The inimitable Mary Gauthier, whose own life story rivals even her most moving songs, returned in full force to support her latest release, “Rifles & Rosary Beads,” a project comprised of songs co-written with war veterans about their experiences dealing with combat and its lasting mental effects. Accompanied by guitarist/vocalist David Robert King, Gauthier performed songs spanning her career, and from the recent veteran project, most notably, “Bullet Holes in the Sky,” written with Desert Storm veteran, Jamie Trent.
Airpark, a newly-formed group from Nashville, featuring brothers Michael and Ben Ford, delivered a great set, culling new tunes from their recent double EP, as well as some penned with their former group, Apache Relay. The Ford brothers and band members’ stage presence coupled with well-crafted melodies made for a wonderful end to our Saturday performances.
Super Woman Sunday was our theme for the final day of performances, as we hosted some of the most talented female performers currently on the scene. Bassist/Vocalist/Songwriter Amy Lavere started us up Sunday morning with her Memphis-based band, and got everyone back in the swing of things. While waltzing with her upright bass on stage, Lavere delivers a cool, bluesy vocal style, and her band follows close behind, with incredible guitar lines from husband Will Sexton and David Cousar, hemmed in by the precision of drummer Shawn Zorn.
Up and coming Nashville-based artist Elise Davis followed, showcasing songs from her latest release “The Token” her breakout album of last year. Witnessing her career ascend over the years has been a pleasure for us, and she definitely brought a crowd this year. Singing about relationships found and lost, Davis’s simple yet poignant lyrics are delivered with an impeccable voice.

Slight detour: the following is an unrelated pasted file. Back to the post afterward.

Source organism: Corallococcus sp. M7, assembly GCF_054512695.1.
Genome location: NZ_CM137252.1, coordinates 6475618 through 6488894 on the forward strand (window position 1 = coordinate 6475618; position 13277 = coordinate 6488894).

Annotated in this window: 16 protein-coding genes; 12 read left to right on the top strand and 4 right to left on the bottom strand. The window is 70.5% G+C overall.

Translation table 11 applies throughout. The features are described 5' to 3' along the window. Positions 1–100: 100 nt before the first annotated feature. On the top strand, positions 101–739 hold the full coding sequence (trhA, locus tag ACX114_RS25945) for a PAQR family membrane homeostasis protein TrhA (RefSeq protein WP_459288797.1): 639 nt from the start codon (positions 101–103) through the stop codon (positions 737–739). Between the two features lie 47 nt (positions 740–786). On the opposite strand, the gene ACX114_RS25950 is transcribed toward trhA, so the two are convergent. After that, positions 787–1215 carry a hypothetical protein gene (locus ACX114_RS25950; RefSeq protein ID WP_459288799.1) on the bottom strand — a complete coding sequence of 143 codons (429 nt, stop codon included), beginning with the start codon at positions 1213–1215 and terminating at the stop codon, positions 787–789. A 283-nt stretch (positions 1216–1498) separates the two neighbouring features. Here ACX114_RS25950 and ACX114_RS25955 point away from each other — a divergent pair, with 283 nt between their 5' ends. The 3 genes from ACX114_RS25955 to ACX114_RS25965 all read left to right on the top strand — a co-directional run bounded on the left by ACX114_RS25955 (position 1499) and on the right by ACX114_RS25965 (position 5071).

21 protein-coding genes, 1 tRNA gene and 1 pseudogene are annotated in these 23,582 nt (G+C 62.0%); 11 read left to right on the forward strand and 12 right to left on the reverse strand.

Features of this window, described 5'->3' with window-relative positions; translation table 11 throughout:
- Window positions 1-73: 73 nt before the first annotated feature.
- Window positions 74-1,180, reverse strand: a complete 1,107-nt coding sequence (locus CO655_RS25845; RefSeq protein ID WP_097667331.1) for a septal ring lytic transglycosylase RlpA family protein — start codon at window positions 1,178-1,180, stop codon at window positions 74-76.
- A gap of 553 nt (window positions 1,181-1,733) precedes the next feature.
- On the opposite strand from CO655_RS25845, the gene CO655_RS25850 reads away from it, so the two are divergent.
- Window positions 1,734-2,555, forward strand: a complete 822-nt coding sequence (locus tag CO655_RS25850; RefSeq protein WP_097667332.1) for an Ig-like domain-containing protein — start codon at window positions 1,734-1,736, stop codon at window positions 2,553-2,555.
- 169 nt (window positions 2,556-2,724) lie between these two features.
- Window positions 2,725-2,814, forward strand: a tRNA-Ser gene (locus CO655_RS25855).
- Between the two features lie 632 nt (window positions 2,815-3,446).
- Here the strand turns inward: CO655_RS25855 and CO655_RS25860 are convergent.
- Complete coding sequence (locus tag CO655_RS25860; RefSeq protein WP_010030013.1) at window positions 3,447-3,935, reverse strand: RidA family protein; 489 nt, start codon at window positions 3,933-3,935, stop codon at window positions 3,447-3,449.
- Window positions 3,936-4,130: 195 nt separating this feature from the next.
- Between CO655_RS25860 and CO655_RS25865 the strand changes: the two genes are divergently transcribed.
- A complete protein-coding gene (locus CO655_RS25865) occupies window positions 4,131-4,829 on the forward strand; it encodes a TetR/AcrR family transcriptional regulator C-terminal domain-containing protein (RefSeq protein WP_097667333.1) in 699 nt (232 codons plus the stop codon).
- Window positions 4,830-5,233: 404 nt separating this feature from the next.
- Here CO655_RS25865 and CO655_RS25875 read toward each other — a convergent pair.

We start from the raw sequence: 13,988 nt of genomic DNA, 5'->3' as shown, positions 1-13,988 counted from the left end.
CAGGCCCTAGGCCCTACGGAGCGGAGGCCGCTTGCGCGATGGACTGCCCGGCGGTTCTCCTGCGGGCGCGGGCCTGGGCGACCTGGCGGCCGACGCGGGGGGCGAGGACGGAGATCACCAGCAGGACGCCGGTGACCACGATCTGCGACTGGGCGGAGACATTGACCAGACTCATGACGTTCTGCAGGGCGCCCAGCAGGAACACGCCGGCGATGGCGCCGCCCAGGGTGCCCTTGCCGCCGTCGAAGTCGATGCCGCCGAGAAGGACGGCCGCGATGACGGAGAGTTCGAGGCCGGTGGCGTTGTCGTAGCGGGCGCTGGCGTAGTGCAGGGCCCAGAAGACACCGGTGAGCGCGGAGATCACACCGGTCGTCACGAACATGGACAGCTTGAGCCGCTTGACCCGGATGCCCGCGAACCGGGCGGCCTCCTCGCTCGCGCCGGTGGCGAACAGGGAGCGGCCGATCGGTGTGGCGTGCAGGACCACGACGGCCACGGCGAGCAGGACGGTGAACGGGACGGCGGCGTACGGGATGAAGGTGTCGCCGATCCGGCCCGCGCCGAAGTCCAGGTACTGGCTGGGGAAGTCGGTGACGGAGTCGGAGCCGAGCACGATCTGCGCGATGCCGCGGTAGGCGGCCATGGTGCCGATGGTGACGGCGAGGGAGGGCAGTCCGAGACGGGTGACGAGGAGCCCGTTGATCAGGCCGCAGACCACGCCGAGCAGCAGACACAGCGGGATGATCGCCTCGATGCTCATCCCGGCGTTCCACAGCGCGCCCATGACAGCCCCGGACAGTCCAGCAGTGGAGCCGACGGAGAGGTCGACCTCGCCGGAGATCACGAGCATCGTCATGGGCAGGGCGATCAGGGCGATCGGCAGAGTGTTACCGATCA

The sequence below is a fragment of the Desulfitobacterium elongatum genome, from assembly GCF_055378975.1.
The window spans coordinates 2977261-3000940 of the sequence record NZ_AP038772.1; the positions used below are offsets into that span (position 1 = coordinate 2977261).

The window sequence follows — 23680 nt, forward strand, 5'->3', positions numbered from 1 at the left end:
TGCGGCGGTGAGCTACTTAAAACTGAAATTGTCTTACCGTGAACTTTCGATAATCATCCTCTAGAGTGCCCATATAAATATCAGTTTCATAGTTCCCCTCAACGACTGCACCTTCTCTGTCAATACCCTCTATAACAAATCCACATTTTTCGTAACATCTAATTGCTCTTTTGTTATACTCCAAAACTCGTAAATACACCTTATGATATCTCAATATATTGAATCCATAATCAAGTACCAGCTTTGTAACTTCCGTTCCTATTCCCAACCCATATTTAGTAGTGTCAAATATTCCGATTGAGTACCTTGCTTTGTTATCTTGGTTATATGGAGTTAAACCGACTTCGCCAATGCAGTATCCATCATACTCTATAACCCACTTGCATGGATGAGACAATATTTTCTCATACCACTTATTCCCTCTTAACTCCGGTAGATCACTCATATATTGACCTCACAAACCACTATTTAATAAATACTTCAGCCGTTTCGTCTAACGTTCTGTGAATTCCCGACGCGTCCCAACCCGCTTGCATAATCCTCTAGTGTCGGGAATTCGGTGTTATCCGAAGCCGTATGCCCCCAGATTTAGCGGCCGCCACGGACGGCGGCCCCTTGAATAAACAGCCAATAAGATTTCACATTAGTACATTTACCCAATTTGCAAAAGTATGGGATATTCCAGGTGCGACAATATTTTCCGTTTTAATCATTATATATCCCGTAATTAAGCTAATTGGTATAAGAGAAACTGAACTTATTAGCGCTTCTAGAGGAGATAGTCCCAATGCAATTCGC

Michelle Malone brought her blues fury to the stage again this year, accompanied by her partner and vocalist Trish Land. Malone’s fiery slide guitar coupled with her powerful vocals packed a punch, and brought the crowd to their feet with her window rattling “Feather In A Hurricane.” After hearing a great deal of buzz surrounding her performance last year, we landed Adron for a performance, and were glad we did. Atlanta-based Adron, exhibits a bossa-nova style in both her guitar playing and vocal phrasing, and also manages to pull out some very impressive vocal tricks, including mouth trumpet, and a charming, ear-bending whistling style.
Even country star Deana Carter stopped by to check out her show. The Haraway Brothers rounded out the weekend with a high-energy set, as brothers Will and Lee (also on lap steel) sang songs written together over the years. Having hosted them years before as their other band, the Sundogs, we felt this was a perfect fit to end our festival performances. The band even closed it out with an audience-driven (we’re talking lots of ‘air drumming’) version of Phil Collins’ “In the Air Tonight.”
To say we had another amazing set of performances for the 30A Songwriters Festival would certainly be an understatement, and we are so fortunate to host such an incredible array of talent. It always reinforces our commitment to support these artists, and it is great to witness the inspiration and appreciation from both artists and fans alike. We look forward to being a participating venue of the 30A Songwriters Festival next year, but until then, we’ll keep the music playing.